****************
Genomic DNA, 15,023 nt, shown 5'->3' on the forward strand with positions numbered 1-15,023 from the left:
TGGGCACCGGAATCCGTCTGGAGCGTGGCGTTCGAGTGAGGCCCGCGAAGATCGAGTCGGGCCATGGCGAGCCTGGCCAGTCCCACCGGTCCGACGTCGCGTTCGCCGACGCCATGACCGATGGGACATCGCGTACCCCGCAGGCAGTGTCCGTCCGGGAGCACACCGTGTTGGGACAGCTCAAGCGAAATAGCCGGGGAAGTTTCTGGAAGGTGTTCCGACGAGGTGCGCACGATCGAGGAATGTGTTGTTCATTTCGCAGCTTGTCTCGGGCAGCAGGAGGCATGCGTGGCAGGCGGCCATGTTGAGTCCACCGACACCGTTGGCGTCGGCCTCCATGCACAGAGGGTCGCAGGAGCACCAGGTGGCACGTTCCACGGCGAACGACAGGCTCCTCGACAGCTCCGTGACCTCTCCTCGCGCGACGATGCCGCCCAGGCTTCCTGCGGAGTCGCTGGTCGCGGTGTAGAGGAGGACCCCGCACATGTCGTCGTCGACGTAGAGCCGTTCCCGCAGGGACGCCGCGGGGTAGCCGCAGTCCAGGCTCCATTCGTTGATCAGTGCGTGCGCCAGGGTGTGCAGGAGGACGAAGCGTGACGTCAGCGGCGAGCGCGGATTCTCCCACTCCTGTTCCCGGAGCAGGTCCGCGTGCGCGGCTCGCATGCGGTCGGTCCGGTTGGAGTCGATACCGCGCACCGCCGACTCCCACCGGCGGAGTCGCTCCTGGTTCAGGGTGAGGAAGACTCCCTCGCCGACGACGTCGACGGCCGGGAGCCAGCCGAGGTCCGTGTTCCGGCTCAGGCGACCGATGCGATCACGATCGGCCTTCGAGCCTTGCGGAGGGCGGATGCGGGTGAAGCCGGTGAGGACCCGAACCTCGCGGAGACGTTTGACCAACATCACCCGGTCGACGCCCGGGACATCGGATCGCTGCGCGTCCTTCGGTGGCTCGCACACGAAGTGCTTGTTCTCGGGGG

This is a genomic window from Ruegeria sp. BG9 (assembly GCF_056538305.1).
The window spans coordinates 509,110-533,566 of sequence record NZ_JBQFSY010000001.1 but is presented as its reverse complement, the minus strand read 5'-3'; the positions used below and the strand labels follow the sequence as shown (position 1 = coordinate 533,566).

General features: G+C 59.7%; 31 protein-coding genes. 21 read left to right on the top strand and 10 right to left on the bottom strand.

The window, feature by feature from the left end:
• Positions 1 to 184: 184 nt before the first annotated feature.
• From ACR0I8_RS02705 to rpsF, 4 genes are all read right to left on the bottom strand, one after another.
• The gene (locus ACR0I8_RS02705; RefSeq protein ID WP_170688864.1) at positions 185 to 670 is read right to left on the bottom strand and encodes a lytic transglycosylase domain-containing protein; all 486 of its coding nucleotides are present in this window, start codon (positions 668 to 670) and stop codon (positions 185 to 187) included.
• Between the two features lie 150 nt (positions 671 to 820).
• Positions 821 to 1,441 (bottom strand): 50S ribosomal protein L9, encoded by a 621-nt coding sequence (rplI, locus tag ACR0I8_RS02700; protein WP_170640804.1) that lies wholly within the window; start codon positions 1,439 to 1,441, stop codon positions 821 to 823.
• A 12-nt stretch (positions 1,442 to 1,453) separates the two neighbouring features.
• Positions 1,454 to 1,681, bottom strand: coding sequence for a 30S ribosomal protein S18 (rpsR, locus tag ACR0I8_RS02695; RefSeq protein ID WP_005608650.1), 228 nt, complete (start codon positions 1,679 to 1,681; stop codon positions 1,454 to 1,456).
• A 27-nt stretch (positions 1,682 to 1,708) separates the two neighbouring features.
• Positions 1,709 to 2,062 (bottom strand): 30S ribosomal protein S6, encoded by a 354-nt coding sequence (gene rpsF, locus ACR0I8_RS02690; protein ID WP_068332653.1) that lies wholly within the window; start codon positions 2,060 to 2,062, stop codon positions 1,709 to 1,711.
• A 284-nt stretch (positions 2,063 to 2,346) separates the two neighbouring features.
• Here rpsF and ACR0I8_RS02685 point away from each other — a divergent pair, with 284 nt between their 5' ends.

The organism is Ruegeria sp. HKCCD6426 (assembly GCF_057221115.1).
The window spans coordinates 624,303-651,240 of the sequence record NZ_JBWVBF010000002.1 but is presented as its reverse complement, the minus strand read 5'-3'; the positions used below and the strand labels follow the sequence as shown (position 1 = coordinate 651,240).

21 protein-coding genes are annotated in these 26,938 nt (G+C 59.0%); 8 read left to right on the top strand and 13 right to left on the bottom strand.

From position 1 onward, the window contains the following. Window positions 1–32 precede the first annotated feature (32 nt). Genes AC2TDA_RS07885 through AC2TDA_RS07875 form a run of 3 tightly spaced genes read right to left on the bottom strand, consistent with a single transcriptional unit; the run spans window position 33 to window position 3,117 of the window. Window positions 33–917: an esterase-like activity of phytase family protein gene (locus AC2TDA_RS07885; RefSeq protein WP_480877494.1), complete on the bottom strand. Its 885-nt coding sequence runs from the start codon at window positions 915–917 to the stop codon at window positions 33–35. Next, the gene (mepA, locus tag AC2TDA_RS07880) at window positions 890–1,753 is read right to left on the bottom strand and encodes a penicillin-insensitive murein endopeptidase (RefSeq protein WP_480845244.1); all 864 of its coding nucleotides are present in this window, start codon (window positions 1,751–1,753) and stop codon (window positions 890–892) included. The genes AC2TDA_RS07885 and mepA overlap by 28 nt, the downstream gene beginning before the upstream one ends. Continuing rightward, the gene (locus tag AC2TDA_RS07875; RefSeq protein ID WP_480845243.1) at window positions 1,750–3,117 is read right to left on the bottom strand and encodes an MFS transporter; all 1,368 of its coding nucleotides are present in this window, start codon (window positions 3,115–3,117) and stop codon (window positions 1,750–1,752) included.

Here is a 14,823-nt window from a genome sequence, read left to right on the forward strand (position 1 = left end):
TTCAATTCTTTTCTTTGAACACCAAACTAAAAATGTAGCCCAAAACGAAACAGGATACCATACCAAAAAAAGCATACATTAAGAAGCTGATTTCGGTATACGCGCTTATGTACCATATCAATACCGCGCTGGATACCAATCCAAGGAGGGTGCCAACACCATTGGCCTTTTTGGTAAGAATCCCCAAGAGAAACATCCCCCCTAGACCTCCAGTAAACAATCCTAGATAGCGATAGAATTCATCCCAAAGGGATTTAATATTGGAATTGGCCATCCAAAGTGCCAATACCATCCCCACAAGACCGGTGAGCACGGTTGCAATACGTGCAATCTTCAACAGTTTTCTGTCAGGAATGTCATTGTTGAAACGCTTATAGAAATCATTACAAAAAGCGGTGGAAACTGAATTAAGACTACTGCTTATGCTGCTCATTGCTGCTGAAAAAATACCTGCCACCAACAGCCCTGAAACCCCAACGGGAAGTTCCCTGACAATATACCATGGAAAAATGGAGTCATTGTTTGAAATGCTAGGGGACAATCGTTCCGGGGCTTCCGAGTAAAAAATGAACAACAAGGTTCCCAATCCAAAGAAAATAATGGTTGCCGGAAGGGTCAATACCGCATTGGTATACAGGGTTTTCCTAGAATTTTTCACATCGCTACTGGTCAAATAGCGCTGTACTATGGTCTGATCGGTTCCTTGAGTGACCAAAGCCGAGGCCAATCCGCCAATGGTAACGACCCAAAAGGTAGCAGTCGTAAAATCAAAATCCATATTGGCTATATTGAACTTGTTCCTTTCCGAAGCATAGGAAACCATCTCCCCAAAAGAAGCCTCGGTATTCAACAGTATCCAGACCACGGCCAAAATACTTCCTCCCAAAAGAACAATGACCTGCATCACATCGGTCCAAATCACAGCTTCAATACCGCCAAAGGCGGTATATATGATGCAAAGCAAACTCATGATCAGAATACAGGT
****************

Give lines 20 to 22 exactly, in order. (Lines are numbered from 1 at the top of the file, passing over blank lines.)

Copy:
21 protein-coding genes are annotated in these 26,938 nt (G+C 59.0%); 8 read left to right on the top strand and 13 right to left on the bottom strand.

From position 1 onward, the window contains the following. Window positions 1–32 precede the first annotated feature (32 nt). Genes AC2TDA_RS07885 through AC2TDA_RS07875 form a run of 3 tightly spaced genes read right to left on the bottom strand, consistent with a single transcriptional unit; the run spans window position 33 to window position 3,117 of the window. Window positions 33–917: an esterase-like activity of phytase family protein gene (locus AC2TDA_RS07885; RefSeq protein WP_480877494.1), complete on the bottom strand. Its 885-nt coding sequence runs from the start codon at window positions 915–917 to the stop codon at window positions 33–35. Next, the gene (mepA, locus tag AC2TDA_RS07880) at window positions 890–1,753 is read right to left on the bottom strand and encodes a penicillin-insensitive murein endopeptidase (RefSeq protein WP_480845244.1); all 864 of its coding nucleotides are present in this window, start codon (window positions 1,751–1,753) and stop codon (window positions 890–892) included. The genes AC2TDA_RS07885 and mepA overlap by 28 nt, the downstream gene beginning before the upstream one ends. Continuing rightward, the gene (locus tag AC2TDA_RS07875; RefSeq protein ID WP_480845243.1) at window positions 1,750–3,117 is read right to left on the bottom strand and encodes an MFS transporter; all 1,368 of its coding nucleotides are present in this window, start codon (window positions 3,115–3,117) and stop codon (window positions 1,750–1,752) included.

Here is a 14,823-nt window from a genome sequence, read left to right on the forward strand (position 1 = left end):